A British police force has come under furious attack from the nation’s leading children’s charity after it emerged it paid almost £10,000 ($13,000) to a convicted child-rapist to spy on sex parties, where it was suspected young and underage girls were being fed drugs and sexually abused.
However, other activists and the force itself have defended the “unpalatable” use of a convicted pedophile after the successful conviction of 18 individuals for a harrowing series of sex crimes.
The role of the controversial undercover source can only now be revealed after the final court case ended Wednesday. Seventeen men and one woman were successfully convicted in a series of cases marking one of the biggest child-grooming cases ever brought by the British authorities.
The case has attracted headlines in the U.K. as the men were all of Asian origin, and has fed into a pattern of so-called Asian grooming gangs.
Northumbria Police paid the man—identified in court only as Mr. XY—to infiltrate and provide information on parties where vulnerable young girls were being drugged and abused.
Mr. XY was paid £9,680 over 21 months and passed critical information to officers about the times and locations of sex parties being held by the gang.
He was able to find the times and whereabouts of parties, where girls were being plied with cannabis, mephedrone, and alcohol, thanks to his role as an informal taxi driver for the group of Asian men with whom he had longstanding family connections.
But now that the trial has concluded, it can be revealed that XY had been convicted—in 2002—of drugging and raping a teenage schoolgirl and inviting another man to rape her.
In 2015, when he was receiving police money, he was arrested after an underage girl told police a man had approached her and made an indecent proposition.
However that case against XY was dropped.
Although no evidence from XY was presented to the jury, he did tell one legal hearing that he had been a paid informant for six or seven years and had enjoyed working for the police.
“I would get to know where they pick up their drugs, where the parties were,” he said, according to a report in the Daily Telegraph.
At another point, he claimed: “I was chilling with the boys. I had to make it look like I was their friend.”
At a news conference Wednesday, Northumbria Police Chief Constable, Steve Ashman defended the decision to pay XY, insisting that as “unpalatable” as it was, it had led to “vulnerable people” being protected from harm.
Ashman, who is set to retire, said he understood why some people will find his decision to use XY “very, very difficult to accept.”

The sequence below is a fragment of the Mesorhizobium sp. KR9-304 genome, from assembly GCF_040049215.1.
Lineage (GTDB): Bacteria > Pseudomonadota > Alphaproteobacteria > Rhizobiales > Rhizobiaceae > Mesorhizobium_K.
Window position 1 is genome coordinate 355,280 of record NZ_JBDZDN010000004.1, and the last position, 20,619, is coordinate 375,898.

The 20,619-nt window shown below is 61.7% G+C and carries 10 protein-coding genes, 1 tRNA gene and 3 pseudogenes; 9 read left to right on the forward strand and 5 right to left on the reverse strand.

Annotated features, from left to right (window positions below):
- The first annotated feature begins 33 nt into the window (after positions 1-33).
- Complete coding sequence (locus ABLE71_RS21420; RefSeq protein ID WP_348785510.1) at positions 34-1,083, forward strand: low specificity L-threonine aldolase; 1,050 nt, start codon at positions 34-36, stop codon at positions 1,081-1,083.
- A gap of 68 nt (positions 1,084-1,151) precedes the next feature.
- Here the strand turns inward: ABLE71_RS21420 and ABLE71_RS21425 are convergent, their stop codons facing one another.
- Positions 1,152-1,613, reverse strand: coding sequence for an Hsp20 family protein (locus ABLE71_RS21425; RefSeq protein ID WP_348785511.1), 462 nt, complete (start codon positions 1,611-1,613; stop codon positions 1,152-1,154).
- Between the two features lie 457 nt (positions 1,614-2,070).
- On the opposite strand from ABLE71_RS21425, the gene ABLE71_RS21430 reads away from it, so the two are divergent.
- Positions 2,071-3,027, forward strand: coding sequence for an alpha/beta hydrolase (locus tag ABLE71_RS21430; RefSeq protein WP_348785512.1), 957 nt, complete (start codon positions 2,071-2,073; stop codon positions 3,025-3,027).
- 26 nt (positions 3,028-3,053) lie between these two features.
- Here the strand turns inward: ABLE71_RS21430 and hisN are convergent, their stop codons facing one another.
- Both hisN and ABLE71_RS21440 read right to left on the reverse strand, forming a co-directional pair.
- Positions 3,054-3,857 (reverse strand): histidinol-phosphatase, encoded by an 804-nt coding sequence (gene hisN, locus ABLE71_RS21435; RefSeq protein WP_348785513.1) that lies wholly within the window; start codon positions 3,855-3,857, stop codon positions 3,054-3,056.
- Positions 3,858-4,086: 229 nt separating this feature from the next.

But he told the news conference: “It’s a decision that we’ve had to wrestle with ourselves, but I can categorically state sitting here today that there are dangerous men behind bars now and vulnerable people protected—that would not have been the case had we not used that informant.”
Ashman said, “It is unpalatable to me as a man, a human being, a father. It is difficult for me to get my head around, but we have to step into a dangerous, shadowy and murky world.”
He said the use of XY during the investigation had been the subject of an investigation by the Independent Police Complaints Commission (IPCC), which had found no misconduct.
The gang was convicted of carrying out horrific abuse against at least 22 girls, whom they lured to sex parties with the promise of drink and drugs.
In the final trial, which concluded Wednesday, Habibur Rahim, 34, was found guilty of rape, the trafficking of seven victims, conspiracy to incite prostitution against seven victims, as well as drugs offenses.
Abdul Sabe, 40, was found guilty of conspiracy to commit sexual assault against two victims, trafficking for the purpose of sexual assault against four victims, and conspiracy to incite prostitution against four victims, as well as drug offenses.
Badrul Hussain, 37, was found guilty of providing premises for the supply of cocaine, mephedrone, and cannabis.
Mohibur Rahman, 44, pleaded guilty to conspiracy to incite prostitution for gain, three counts of providing mephedrone, and two counts of providing premises for the supply of mephedrone. Newcastle Crown Court heard how girls came to trust the defendants, particularly Rahim—known as Sham—who introduced them to other men in the group.
A spokesperson for the National Society for the Protection of Children (NSPCC) said using a convicted pedophile as part of a police investigation was extremely dangerous and could “never be appropriate,” saying, “To use someone who has a previous conviction for such a very serious offense against a child is absolutely unacceptable and unjustifiable.”
“Apart from the danger posed to the other youngsters he was coming into contact with, what sort of a message would this send to his original victim and her family? Thousands of pounds of taxpayers’ money has been handed to a man who has been convicted of child rape.
“It is also very worrying to learn that he was subsequently arrested on suspicion of another child-sex offense, but the case was dropped.”
Jim Gamble, who set up the government’s task force to fight child sexual exploitation, criticized the move by Northumbria Police, telling the BBC: “I can’t imagine how you could have control mechanisms in place with an informant of that type... that would give you reassurance that they didn’t still represent a risk to young and vulnerable women, given what I know about this person’s history.”
However, a spokesperson for the child-exploitation charity Pace said: “Sadly we know that child sexual exploitation has been widespread throughout the country and it can affect any child or family. It is good that the perpetrators have finally been brought to justice. There has been immense trauma inflicted on those young people and their families. There will be lessons to be learned.”